Each month, about 9,000 people in financial distress call an office in Bremerton for help. Many of them are confused and upset, having watched...
Each month, about 9,000 people in financial distress call an office in Bremerton for help.
Many of them are confused and upset, having watched their money drain away because of divorce, illness, lost jobs or overspending.
Answering the phones are approximately 60 credit counselors who work for Seattle-based American Financial Solutions, formed in 1998 to raise money for the North Seattle Community College Foundation.
One of the biggest credit-counseling agencies in the country, with revenue approaching $65 million last year, it is also one of dozens being audited by the Internal Revenue Service to determine whether it deserves its tax-exempt status. And a Senate subcommittee recently cited American Financial Solutions (AFS) as an agency that has its eye more on revenues than on educating consumers.
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Robert Ilgenfritz, president and CEO of the agency, said it is working to fix problems pointed out by investigators, though it’s not clear how broad the changes need to be.
Indeed, while some agencies under federal scrutiny have committed obvious fraud, others are being questioned about decades-old practices that they thought were fair for consumers.
“The trouble all of us are having is, we don’t know what the IRS is going to establish as the standard for what constitutes a nonprofit credit-counseling organization. It may be that they’ll say we’re just fine, and it may be they’ll say you’ve got to do this and this, and then you will be fine,” Ilgenfritz said.
However, it is also possible the IRS could revoke the agency’s tax-exempt status, a move that would cut deeply into the agency’s revenue stream and possibly put it out of business.
Like many credit-counseling agencies, American Financial Solutions gets much of its revenue from enrolling consumers in debt-management plans, where they agree to repay creditors at newly negotiated rates. AFS gets a cut of those payments, along with contributions from consumers, who benefit from lower interest rates on their debts.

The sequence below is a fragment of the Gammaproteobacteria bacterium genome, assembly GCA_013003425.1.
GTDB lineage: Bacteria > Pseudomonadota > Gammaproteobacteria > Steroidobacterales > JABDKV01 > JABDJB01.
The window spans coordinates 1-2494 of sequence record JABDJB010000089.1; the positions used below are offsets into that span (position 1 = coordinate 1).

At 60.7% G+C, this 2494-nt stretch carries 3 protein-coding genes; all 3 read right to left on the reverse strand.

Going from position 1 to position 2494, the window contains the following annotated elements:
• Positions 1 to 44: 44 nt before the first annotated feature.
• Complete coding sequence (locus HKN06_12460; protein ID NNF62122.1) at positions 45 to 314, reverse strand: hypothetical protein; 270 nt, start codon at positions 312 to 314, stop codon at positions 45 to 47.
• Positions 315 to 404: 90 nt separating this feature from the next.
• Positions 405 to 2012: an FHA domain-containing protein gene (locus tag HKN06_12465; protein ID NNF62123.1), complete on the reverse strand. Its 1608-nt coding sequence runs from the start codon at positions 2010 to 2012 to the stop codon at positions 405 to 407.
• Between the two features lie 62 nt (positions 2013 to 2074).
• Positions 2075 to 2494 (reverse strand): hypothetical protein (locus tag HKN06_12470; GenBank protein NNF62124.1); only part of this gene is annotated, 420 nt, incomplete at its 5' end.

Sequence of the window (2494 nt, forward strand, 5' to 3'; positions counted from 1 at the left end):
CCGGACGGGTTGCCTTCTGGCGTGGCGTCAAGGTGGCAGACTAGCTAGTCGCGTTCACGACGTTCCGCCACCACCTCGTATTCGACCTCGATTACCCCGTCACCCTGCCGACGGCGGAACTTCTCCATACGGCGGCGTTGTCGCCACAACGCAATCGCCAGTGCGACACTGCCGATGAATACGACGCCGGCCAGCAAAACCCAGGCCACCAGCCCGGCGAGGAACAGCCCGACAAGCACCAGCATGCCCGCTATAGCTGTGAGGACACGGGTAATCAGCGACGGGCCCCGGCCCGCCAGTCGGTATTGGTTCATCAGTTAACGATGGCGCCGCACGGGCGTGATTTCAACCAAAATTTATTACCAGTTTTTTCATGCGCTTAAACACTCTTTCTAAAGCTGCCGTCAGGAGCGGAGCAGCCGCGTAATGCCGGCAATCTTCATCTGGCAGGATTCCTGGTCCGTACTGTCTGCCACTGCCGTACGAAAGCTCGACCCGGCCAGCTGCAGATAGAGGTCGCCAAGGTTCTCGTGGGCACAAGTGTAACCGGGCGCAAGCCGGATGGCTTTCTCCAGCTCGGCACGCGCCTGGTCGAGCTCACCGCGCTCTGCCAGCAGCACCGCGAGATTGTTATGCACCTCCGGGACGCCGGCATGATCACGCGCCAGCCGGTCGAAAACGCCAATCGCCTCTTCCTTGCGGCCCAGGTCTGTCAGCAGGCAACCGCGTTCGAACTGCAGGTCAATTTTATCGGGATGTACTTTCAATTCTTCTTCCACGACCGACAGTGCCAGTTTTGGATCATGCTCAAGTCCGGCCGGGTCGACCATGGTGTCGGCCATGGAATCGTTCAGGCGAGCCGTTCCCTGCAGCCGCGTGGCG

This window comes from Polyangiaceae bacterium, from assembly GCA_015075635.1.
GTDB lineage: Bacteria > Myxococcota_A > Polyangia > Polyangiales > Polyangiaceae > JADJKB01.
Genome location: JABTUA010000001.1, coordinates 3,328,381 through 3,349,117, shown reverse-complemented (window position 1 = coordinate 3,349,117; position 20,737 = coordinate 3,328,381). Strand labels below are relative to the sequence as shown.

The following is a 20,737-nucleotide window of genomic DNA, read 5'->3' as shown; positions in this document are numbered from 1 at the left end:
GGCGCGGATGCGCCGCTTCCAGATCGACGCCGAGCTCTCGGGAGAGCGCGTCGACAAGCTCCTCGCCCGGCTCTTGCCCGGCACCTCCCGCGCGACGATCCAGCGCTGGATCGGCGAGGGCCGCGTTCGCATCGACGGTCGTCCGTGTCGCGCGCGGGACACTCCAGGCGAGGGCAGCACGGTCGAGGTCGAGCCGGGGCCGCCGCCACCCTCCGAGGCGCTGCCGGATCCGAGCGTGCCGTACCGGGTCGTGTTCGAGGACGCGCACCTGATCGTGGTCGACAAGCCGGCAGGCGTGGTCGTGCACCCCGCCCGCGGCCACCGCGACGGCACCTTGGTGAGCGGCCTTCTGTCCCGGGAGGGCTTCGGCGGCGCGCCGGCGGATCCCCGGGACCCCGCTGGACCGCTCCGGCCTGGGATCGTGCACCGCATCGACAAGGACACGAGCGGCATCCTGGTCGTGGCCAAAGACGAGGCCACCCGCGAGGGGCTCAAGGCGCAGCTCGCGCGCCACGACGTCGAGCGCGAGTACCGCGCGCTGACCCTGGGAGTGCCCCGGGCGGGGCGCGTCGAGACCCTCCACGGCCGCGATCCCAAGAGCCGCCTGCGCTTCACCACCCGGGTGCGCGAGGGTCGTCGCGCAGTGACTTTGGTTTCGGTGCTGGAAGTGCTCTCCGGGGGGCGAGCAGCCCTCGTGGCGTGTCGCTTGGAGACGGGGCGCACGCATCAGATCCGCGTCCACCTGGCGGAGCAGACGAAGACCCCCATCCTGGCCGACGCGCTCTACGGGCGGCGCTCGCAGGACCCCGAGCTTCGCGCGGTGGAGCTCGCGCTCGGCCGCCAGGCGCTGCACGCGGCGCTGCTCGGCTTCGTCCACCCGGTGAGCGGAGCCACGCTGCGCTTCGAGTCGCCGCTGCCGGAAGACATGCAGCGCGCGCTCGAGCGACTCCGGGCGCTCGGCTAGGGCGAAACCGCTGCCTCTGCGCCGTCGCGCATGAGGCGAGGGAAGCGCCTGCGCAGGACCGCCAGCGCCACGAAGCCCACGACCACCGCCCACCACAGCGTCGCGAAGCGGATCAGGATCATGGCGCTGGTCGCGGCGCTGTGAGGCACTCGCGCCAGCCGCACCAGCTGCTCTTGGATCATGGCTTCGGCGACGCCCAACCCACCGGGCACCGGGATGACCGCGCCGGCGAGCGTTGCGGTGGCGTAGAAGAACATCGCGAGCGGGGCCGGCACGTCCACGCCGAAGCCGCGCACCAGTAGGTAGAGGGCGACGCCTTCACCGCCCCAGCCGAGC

The revenue from each source is about equal, Ilgenfritz said.
Much of AFS’s revenue goes to a for-profit company called Amerix that handles its advertising, negotiations with creditors and disbursement of clients’ payments to creditors.
Ilgenfritz declined to say what the agency pays Amerix, but the foundation’s tax return shows it paid $47 million last year for “processing fees” and $4.3 million for marketing.
Only about $4 million has gone to the college foundation from AFS since the agency began.
If AFS loses its tax-exempt status, creditors would probably stop giving AFS a portion of the debts it retrieves. Most creditors will work only with agencies that have tax-exempt status.
The North Seattle Community College Foundation, like some other college organizations, got into credit counseling after being approached by Maryland-based Amerix.
The idea was for the new agencies to work with financially strapped consumers and put some of them into debt-management programs, which Amerix would service for a fee. Amerix also pays for commercials and other advertising that carries the toll-free numbers for AFS and other credit-counseling agencies.
But a Senate subcommittee report this spring said AFS and other agencies that Amerix helped set up are not providing adequate counseling and education, instead concentrating on steering consumers into debt-management plans.
Ilgenfritz said the agency is adding more consumer-education presentations to its Web site, and is changing its advertising to reflect its desire to do more for clients than sign them up for debt-management plans.
“In the past, a lot of the ads have been, ‘Come on in and sign up for a DMP,’ ” he said.
Currently about 30 percent of the people who call are enrolled in debt management plans. The agency cannot negotiate lower interest rates for mortgages or car loans, and some people have such high debt that credit counselors recommend they see a bankruptcy attorney.
Ilgenfritz defended debt-management plans as helpful for some of the agency’s clients. He said they are a way to generate revenue, so AFS can continue helping large numbers of people.
“You’ve got to have some income,” he said. “Maybe in the old days you could get a grant and do this, but when you’re national and using the Internet and taking phone calls, you’ve got big expenses that aren’t going away.”
Some smaller agencies operate by charging modest fees for lengthy, face-to-face meetings.
But if big players such as AFS switched to that way of doing business, Ilgenfritz said, “there’d be a whole bunch of people who wouldn’t get served.”
Melissa Allison: 206-464-3312 or firstname.lastname@example.org